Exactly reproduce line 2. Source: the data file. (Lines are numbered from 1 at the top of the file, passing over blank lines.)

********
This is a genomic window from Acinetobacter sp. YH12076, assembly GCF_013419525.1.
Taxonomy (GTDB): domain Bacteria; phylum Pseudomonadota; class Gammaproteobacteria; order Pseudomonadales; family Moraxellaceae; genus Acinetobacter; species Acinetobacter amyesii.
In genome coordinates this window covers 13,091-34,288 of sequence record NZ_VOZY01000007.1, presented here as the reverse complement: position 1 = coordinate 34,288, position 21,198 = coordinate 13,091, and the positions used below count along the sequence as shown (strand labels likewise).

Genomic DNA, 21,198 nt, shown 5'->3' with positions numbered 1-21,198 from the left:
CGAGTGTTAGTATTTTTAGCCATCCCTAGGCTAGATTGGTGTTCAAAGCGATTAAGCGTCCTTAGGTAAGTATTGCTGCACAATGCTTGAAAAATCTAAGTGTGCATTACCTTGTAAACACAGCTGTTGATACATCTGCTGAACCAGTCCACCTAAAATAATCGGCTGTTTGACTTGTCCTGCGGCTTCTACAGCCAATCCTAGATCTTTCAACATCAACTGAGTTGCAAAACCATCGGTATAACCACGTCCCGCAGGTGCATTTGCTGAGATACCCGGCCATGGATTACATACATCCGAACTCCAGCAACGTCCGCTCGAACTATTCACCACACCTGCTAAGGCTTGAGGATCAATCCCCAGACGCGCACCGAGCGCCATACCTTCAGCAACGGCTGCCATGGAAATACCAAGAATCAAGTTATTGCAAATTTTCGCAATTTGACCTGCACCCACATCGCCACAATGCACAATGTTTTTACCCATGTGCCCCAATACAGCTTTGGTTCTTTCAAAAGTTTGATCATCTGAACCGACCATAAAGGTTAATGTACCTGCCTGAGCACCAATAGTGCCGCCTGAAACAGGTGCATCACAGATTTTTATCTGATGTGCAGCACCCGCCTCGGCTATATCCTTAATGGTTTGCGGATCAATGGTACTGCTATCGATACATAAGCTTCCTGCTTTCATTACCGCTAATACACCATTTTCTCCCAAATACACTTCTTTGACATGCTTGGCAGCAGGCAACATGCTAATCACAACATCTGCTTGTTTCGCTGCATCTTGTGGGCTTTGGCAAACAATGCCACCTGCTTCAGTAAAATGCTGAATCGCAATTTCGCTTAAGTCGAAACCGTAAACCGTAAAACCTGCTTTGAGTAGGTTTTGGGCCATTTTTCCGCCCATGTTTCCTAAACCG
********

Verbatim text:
Taxonomy (GTDB): domain Bacteria; phylum Pseudomonadota; class Gammaproteobacteria; order Pseudomonadales; family Moraxellaceae; genus Acinetobacter; species Acinetobacter amyesii.